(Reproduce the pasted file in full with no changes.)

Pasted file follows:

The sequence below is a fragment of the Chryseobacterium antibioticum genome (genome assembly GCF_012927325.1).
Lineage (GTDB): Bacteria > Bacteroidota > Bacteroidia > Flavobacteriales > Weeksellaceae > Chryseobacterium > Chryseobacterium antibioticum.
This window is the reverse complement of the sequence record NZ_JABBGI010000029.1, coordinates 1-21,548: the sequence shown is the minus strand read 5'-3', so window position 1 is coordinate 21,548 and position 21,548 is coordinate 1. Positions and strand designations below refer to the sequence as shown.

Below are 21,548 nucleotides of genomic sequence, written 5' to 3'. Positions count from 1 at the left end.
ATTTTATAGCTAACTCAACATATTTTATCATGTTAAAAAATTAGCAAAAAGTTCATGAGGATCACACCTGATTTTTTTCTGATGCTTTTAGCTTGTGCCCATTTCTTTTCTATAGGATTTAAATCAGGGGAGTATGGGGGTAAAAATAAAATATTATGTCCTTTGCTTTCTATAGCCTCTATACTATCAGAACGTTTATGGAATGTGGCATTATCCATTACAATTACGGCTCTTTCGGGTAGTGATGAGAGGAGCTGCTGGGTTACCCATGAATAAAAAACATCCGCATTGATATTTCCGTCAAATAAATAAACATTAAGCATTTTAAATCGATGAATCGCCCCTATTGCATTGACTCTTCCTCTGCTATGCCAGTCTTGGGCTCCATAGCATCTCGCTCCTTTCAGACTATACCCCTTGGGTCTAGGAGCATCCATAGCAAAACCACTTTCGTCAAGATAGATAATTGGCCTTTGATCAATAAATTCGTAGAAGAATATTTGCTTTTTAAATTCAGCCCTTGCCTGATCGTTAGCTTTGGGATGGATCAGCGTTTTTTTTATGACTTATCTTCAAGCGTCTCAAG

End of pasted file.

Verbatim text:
The sequence below is a fragment of the Chryseobacterium antibioticum genome (genome assembly GCF_012927325.1).
Lineage (GTDB): Bacteria > Bacteroidota > Bacteroidia > Flavobacteriales > Weeksellaceae > Chryseobacterium > Chryseobacterium antibioticum.
This window is the reverse complement of the sequence record NZ_JABBGI010000029.1, coordinates 1-21,548: the sequence shown is the minus strand read 5'-3', so window position 1 is coordinate 21,548 and position 21,548 is coordinate 1. Positions and strand designations below refer to the sequence as shown.

Below are 21,548 nucleotides of genomic sequence, written 5' to 3'. Positions count from 1 at the left end.
ATTTTATAGCTAACTCAACATATTTTATCATGTTAAAAAATTAGCAAAAAGTTCATGAGGATCACACCTGATTTTTTTCTGATGCTTTTAGCTTGTGCCCATTTCTTTTCTATAGGATTTAAATCAGGGGAGTATGGGGGTAAAAATAAAATATTATGTCCTTTGCTTTCTATAGCCTCTATACTATCAGAACGTTTATGGAATGTGGCATTATCCATTACAATTACGGCTCTTTCGGGTAGTGATGAGAGGAGCTGCTGGGTTACCCATGAATAAAAAACATCCGCATTGATATTTCCGTCAAATAAATAAACATTAAGCATTTTAAATCGATGAATCGCCCCTATTGCATTGACTCTTCCTCTGCTATGCCAGTCTTGGGCTCCATAGCATCTCGCTCCTTTCAGACTATACCCCTTGGGTCTAGGAGCATCCATAGCAAAACCACTTTCGTCAAGATAGATAATTGGCCTTTGATCAATAAATTCGTAGAAGAATATTTGCTTTTTAAATTCAGCCCTTGCCTGATCGTTAGCTTTGGGATGGATCAGCGTTTTTTTTATGACTTATCTTCAAGCGTCTCAAG